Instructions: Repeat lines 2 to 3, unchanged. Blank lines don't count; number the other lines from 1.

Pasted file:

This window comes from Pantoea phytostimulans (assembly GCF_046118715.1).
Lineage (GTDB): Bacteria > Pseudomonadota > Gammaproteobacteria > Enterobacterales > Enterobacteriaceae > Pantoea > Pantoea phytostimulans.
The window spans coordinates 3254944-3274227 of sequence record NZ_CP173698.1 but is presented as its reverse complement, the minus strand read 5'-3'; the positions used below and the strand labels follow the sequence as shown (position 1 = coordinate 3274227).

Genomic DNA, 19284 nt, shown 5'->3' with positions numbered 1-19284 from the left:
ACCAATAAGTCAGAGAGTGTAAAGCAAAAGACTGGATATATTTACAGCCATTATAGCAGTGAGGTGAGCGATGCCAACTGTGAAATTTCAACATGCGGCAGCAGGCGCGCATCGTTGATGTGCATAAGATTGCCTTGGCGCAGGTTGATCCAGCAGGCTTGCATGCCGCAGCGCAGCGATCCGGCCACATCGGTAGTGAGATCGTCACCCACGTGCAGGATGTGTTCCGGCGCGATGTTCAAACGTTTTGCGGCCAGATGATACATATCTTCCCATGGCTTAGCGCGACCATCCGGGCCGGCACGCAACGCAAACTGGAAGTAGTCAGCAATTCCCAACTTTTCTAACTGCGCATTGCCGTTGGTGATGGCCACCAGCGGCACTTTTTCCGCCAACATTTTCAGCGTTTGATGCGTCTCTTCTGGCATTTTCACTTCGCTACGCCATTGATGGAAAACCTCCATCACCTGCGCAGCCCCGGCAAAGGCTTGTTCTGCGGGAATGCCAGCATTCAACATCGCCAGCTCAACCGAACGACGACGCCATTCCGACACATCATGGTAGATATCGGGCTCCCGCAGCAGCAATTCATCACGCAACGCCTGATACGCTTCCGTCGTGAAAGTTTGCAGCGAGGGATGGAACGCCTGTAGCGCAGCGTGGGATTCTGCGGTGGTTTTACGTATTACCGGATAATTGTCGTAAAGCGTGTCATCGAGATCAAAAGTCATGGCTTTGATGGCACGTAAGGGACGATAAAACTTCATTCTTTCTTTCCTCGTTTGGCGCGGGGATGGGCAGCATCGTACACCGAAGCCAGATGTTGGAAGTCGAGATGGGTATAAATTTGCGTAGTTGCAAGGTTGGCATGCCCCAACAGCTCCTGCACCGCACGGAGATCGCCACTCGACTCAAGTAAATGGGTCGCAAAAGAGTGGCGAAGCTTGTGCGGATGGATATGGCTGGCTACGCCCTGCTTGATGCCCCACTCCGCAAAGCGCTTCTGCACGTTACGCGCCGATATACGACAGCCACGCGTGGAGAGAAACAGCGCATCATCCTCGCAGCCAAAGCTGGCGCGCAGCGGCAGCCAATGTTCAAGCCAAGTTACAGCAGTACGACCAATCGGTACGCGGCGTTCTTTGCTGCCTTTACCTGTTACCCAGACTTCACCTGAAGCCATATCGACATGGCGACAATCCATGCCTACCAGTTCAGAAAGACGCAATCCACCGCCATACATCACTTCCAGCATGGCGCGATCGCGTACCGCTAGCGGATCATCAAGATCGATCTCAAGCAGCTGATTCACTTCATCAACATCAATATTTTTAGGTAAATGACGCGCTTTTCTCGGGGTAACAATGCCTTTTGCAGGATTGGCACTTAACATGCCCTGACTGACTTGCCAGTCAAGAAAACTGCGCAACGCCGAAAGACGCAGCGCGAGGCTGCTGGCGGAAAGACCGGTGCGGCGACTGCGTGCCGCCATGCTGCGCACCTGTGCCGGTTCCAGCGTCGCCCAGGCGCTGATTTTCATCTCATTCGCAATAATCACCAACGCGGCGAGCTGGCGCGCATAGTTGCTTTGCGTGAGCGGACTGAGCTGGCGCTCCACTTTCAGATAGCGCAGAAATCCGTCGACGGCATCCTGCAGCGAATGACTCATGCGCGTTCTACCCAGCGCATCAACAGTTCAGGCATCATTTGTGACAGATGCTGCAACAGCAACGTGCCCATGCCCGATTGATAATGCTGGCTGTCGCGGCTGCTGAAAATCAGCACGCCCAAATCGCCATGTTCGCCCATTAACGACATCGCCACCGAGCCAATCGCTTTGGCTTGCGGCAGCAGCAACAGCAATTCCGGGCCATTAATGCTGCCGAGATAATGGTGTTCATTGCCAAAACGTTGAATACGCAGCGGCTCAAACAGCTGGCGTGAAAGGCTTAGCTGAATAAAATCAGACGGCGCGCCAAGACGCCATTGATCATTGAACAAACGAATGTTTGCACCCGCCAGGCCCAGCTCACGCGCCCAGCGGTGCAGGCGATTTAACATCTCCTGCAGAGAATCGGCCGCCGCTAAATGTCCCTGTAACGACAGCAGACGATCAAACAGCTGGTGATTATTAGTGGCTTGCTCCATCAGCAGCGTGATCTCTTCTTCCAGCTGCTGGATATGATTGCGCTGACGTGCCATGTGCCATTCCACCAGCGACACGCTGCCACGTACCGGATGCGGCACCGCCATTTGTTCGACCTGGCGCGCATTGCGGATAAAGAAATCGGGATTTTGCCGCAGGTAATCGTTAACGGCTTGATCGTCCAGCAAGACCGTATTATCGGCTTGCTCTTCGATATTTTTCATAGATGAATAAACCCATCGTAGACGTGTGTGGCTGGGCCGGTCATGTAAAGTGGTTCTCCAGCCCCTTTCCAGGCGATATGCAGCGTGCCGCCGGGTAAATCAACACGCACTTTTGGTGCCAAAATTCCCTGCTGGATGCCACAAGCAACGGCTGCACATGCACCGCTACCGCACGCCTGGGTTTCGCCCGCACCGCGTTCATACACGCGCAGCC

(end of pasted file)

Lineage (GTDB): Bacteria > Pseudomonadota > Gammaproteobacteria > Enterobacterales > Enterobacteriaceae > Pantoea > Pantoea phytostimulans.
The window spans coordinates 3254944-3274227 of sequence record NZ_CP173698.1 but is presented as its reverse complement, the minus strand read 5'-3'; the positions used below and the strand labels follow the sequence as shown (position 1 = coordinate 3274227).